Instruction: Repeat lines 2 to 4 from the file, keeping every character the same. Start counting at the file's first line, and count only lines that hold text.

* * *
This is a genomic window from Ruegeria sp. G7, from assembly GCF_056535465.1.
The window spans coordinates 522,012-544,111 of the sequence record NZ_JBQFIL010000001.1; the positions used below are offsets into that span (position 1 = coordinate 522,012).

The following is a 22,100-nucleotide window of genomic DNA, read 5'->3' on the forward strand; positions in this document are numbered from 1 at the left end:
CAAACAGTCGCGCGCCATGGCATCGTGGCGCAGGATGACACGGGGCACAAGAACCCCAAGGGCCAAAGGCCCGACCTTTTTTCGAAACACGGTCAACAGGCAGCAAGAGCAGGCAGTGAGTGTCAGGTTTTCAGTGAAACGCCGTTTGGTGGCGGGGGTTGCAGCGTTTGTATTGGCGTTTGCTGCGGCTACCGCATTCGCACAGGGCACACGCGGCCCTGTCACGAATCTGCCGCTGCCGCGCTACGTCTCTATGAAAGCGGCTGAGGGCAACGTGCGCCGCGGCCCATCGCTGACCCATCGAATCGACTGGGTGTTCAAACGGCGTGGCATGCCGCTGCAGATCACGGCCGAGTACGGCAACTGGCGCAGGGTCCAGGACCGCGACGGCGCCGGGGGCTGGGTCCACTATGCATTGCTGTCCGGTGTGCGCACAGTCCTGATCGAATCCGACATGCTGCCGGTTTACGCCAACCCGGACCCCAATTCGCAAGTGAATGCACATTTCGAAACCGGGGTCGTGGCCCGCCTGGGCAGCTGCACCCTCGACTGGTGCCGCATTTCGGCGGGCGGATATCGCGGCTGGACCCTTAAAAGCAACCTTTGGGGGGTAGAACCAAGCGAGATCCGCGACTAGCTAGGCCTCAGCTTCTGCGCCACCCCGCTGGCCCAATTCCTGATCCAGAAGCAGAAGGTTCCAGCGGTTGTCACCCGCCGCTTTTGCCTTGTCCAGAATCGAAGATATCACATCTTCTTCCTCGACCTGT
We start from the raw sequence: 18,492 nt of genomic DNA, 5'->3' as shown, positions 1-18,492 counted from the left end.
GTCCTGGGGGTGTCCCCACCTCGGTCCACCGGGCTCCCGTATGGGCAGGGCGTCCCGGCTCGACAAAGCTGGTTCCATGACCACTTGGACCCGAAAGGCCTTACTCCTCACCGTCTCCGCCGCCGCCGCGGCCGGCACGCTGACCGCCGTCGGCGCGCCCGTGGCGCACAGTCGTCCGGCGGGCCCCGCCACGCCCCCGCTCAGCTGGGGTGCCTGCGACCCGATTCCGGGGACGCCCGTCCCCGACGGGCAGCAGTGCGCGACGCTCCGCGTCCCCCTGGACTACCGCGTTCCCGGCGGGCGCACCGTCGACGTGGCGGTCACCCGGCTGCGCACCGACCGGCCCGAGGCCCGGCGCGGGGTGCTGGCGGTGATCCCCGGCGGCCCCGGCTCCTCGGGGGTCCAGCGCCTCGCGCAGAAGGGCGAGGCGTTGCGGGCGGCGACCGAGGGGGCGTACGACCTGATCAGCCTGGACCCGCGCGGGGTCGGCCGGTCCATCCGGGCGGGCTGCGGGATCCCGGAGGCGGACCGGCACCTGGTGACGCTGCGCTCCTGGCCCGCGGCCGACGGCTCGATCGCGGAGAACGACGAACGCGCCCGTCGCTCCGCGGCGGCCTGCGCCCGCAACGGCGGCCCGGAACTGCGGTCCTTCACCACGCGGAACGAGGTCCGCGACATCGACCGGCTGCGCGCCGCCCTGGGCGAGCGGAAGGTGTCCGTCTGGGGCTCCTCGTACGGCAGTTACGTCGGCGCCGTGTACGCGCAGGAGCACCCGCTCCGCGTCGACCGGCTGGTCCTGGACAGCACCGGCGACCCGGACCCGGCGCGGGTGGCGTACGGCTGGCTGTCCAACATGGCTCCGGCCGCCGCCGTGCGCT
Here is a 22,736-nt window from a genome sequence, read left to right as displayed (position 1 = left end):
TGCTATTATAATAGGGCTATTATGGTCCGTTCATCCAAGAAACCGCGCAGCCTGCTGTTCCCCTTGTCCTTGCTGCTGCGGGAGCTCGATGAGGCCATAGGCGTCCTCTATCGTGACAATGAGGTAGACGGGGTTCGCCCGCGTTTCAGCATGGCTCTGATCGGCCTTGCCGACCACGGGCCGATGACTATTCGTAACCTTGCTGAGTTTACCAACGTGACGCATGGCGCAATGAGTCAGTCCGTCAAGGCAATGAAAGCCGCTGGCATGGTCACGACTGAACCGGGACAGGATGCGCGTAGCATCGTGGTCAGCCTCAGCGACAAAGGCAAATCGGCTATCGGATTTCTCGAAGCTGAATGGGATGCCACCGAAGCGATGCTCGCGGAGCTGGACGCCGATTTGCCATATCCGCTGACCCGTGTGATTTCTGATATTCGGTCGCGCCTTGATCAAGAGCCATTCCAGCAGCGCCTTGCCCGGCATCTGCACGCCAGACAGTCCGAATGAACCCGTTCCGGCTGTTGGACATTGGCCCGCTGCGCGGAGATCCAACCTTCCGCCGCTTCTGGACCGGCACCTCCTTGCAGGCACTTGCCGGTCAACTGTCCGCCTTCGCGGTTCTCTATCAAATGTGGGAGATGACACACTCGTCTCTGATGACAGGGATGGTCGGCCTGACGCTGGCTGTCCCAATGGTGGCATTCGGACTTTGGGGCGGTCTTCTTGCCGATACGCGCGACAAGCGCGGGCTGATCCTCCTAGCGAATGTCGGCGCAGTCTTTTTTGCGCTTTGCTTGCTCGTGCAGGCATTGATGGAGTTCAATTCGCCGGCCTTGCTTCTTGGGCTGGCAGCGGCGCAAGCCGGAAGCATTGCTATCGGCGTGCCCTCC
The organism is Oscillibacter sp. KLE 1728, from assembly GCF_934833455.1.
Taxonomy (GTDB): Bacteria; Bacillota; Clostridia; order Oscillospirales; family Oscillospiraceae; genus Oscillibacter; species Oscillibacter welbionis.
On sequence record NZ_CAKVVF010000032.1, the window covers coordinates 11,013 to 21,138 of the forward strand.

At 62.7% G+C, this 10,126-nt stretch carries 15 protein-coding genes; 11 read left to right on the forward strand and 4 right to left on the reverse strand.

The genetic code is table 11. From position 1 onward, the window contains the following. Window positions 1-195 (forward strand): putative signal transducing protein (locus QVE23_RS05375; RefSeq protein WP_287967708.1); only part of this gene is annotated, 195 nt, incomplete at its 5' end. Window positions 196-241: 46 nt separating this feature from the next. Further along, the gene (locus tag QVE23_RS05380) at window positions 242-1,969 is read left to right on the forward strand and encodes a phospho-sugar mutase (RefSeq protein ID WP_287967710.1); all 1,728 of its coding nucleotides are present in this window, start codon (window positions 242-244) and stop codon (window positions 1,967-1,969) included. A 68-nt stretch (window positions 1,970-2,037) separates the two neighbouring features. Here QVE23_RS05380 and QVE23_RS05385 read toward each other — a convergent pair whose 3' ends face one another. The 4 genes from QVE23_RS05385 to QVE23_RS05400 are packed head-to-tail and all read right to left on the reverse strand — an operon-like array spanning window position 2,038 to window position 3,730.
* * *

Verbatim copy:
The window spans coordinates 522,012-544,111 of the sequence record NZ_JBQFIL010000001.1; the positions used below are offsets into that span (position 1 = coordinate 522,012).

The following is a 22,100-nucleotide window of genomic DNA, read 5'->3' on the forward strand; positions in this document are numbered from 1 at the left end:
CAAACAGTCGCGCGCCATGGCATCGTGGCGCAGGATGACACGGGGCACAAGAACCCCAAGGGCCAAAGGCCCGACCTTTTTTCGAAACACGGTCAACAGGCAGCAAGAGCAGGCAGTGAGTGTCAGGTTTTCAGTGAAACGCCGTTTGGTGGCGGGGGTTGCAGCGTTTGTATTGGCGTTTGCTGCGGCTACCGCATTCGCACAGGGCACACGCGGCCCTGTCACGAATCTGCCGCTGCCGCGCTACGTCTCTATGAAAGCGGCTGAGGGCAACGTGCGCCGCGGCCCATCGCTGACCCATCGAATCGACTGGGTGTTCAAACGGCGTGGCATGCCGCTGCAGATCACGGCCGAGTACGGCAACTGGCGCAGGGTCCAGGACCGCGACGGCGCCGGGGGCTGGGTCCACTATGCATTGCTGTCCGGTGTGCGCACAGTCCTGATCGAATCCGACATGCTGCCGGTTTACGCCAACCCGGACCCCAATTCGCAAGTGAATGCACATTTCGAAACCGGGGTCGTGGCCCGCCTGGGCAGCTGCACCCTCGACTGGTGCCGCATTTCGGCGGGCGGATATCGCGGCTGGACCCTTAAAAGCAACCTTTGGGGGGTAGAACCAAGCGAGATCCGCGACTAGCTAGGCCTCAGCTTCTGCGCCACCCCGCTGGCCCAATTCCTGATCCAGAAGCAGAAGGTTCCAGCGGTTGTCACCCGCCGCTTTTGCCTTGTCCAGAATCGAAGATATCACATCTTCTTCCTCGACCTGT